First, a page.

I grew up with a plethora of hobbies but skiing was never one of them – that one belonged to my brother. The temptation to give it a go was always there, but the time and opportunity weren’t until I reached my first term at university this year. Just like every eager fresher, I popped round to every freshers’ fair stall and took all the food, flavoured condoms and fliers that I could nab, thinking I’d never look at them twice. Much to my surprise, there was one that caught my eye – a university ski trip that would take me from the end of term to Christmas Eve. My idealistic, naïve little brain picked up the flier for the trip and saw an instant ticket to a cosy, chilled out build up to Christmas. It saw a quick way to reaching skiing proficiency on par with friends who have been family-tripping to the Alps for years.
And so, within weeks, I’d booked on to my first ever ski trip, thinking that I would return home from it a pretentious pro. What I did not foresee was the hilarious week spent helter-skeltering down ice, exploiting altitude to get drunker faster and learning the hells of 24 hour coach journeys. Despite all the uncomfortable sofa bed nights, bruises and lack of warm showers for a week, I’d absolutely advise that you all do it at least once.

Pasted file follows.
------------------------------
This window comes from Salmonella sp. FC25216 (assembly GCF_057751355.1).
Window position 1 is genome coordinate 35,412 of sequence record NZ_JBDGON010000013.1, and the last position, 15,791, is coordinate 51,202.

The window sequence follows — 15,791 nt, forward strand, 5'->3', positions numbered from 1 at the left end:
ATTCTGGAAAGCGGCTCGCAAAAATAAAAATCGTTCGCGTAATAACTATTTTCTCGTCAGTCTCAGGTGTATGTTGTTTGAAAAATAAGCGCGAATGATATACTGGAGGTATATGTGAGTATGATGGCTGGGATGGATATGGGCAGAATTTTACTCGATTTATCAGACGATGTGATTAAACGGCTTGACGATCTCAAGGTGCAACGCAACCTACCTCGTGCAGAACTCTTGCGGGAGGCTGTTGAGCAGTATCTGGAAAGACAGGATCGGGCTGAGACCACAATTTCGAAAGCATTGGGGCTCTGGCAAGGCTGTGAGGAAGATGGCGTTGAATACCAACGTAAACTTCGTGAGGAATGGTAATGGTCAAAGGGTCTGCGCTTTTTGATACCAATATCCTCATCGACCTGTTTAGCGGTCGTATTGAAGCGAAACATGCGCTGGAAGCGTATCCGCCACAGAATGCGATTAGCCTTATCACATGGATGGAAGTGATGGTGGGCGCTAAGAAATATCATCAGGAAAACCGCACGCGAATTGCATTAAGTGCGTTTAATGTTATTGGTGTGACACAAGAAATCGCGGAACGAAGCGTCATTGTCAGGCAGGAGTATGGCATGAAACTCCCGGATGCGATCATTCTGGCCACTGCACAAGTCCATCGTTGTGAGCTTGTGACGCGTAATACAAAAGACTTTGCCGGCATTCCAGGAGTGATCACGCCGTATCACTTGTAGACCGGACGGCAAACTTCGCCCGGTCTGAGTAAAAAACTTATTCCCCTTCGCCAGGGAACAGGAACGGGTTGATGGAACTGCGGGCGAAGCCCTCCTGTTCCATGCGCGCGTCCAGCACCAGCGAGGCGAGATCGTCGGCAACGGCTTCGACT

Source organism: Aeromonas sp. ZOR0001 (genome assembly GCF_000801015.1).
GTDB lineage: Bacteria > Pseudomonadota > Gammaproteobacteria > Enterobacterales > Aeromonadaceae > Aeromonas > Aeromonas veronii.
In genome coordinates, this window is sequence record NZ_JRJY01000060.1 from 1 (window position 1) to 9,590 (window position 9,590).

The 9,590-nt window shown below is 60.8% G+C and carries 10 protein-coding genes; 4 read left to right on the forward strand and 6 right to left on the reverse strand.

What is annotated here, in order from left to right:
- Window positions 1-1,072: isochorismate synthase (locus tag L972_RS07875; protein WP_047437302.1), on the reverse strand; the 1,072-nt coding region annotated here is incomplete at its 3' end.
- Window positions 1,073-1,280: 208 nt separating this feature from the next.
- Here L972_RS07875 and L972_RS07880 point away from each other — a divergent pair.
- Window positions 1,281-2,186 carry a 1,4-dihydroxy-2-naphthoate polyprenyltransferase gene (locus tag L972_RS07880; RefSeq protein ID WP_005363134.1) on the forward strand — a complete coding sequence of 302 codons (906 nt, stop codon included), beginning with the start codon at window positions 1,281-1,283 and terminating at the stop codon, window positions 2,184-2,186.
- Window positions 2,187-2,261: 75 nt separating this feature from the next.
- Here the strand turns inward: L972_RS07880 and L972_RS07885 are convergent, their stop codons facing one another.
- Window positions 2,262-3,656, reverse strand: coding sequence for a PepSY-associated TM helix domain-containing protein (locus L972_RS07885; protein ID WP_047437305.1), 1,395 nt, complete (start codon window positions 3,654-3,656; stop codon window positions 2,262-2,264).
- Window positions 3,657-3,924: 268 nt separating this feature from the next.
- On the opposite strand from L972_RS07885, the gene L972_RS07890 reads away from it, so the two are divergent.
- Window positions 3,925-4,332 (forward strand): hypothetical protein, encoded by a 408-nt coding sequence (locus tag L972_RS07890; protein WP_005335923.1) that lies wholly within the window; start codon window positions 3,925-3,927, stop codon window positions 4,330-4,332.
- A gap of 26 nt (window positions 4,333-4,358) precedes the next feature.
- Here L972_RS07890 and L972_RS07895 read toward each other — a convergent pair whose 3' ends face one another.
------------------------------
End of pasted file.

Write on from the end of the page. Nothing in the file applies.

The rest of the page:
Let me begin by establishing that I have a phobia of that stomachless sensation you get when you’re falling. Without first setting my mind to it, this instantly rules out my participation in anything along the lines of bungee-jumping, sky diving and sheer drop rollercoasters. It only really occurred to me halfway on the bus to Andorra that skiing might fall in the category of gravity defying activities that don’t come naturally to me. The more experienced students sharing their stories of how many ribs they’d cracked on the previous years’ trip didn’t do much to ease my growing sense of regret. What did, however, was the number of ski-virgins who emerged amid this conversation, sharing the same fears. If I came away from the week having only made it down a nursery slope by the skin of my teeth, at least it didn’t seem like I’d be the only one. Knowing you can’t be the worst makes you all the more ambitious to get out there and make a prat of yourself.